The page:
Congress has been targeting tech companies for a while now with proposed laws that would strengthen antitrust regulations and prevent companies from growing too large. Recently, the House Judiciary Committee examined six different bills that each set out to protect consumers from perceived unchecked control of tech giants such as Apple, Google, and others.

A fundamental topic that Congress has grossly misjudged, however, is interoperability. One of the six bills, the “Augmenting Compatibility and Competition by Enabling Service Switching Act of 2021″or the “ACCESS Act of 2021,” mandates interoperability requirements for tech platforms. For consumers, however, mandated interoperability would result in significant harm.

Interoperability refers to the ability of technological devices and software to communicate to similar devices and software made by other manufacturers. For example, interoperability would mean an iPhone can send iMessages to an Android device.

Advocates of the ACCESS Act believe that mandating interoperability will provide consumers more choices at lower prices, since companies would not be able to charge a premium for consumers to access exclusive and proprietary services.

Interoperability would mean services offered by one company would have to be accessible to all users regardless of what brand of product they use. In practice, that would mean that Apple’s exclusive services would have to become available to its competitors to not ‘lock in’ users into Apple’s system.

Mandated interoperability will cut into many companies’ profit margins which will impact consumers by reducing investments into research and development (R&D). Apple would be much less likely to invest billions into R&D provide faster-messaging apps or higher quality audio if it did not believe these innovative products attract more consumers. Likewise, mandating that Apple makes its services interoperable with its competitors such as Samsung or Microsoft would mean that it has less of an incentive to improve these services since, at the end of the day, a consumer could buy its competitors’ products for the same experience.

Interoperability would create a cycle of companies unwilling to invest in developing the best services since they would know that any given consumer might not purchase their products to utilize these services. Under mandated interoperability, consumers could expect significantly less innovative products and services.

Losing out on the ability to keep useability of their services on their proprietary products would mean companies may have to start charging for formerly free services. iMessage is currently free to those with an Apple phone, but Apple may have to charge for it if its use would no longer guarantee a purchase of an iPhone. These ramifications, combined with the fact that the quality of products would likely decline is why Congress should think carefully before mandating interoperability.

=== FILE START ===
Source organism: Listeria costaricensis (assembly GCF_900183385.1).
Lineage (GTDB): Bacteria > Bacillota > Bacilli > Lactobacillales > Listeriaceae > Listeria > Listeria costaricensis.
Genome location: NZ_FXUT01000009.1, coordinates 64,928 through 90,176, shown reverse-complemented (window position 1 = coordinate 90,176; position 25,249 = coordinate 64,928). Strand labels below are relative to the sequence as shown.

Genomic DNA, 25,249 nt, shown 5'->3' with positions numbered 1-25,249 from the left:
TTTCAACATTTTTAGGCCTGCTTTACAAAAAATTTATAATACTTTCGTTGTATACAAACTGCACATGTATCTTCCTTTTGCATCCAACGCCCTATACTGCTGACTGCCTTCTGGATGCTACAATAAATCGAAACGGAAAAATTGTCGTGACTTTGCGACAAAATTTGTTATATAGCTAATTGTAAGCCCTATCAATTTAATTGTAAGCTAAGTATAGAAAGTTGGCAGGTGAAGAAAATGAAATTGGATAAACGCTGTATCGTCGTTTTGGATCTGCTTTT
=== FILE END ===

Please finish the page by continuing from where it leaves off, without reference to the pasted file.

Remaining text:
Supporters of interoperability have been critical of tech giants’ potential to reduce competition. Congresswoman Mary Gay Scanlon (D-PA05), one of the ACCESS Act’s leading supporters, has defended interoperability requirements by raising concerns around network effects, since she views network effects as the cause of companies becoming too large.

Network effects occur when a product or services’ value to consumers is increased based on the number of users of that product. The effect is stark in the social media market. For example,  each new Facebook user signs up knowing that they will be able to connect to billions of existing users easily. With startup social media such as Parler, there are very few users comparatively, and therefore each potential user has less of an incentive to sign up.

Scanlon expressed that it was concerning how network effects mean that certain companies “rise to the top.” Under the ACCESS Act, consumers would not be forced to buy from any one brand to use a popular service, and instead consumers would buy the product that offered the best value in other ways. That means that a company would not grow due to network effects.

However, Scanlon ignores the fact that major social media platforms such as Facebook have become widely adopted because they offer benefits other than just a large user base, and that the number of users is the result of offering a quality service. It is also worth noting how easy it is to switch between social media platforms, considering the usually non-existent transaction costs for signing up, and many platform services are free to consumers. Before moving forward with sweeping interoperability requirements for tech companies, Congress would benefit from examining what advantages and disadvantages consumers are presently receiving.

Americans are experiencing unprecedented innovation in the tech sector and are able to reach billions of people worldwide on social media for free under the current arrangement. If the ACCESS Act becomes law and interoperability is mandated, then the foundations for both of those advantages would crumble.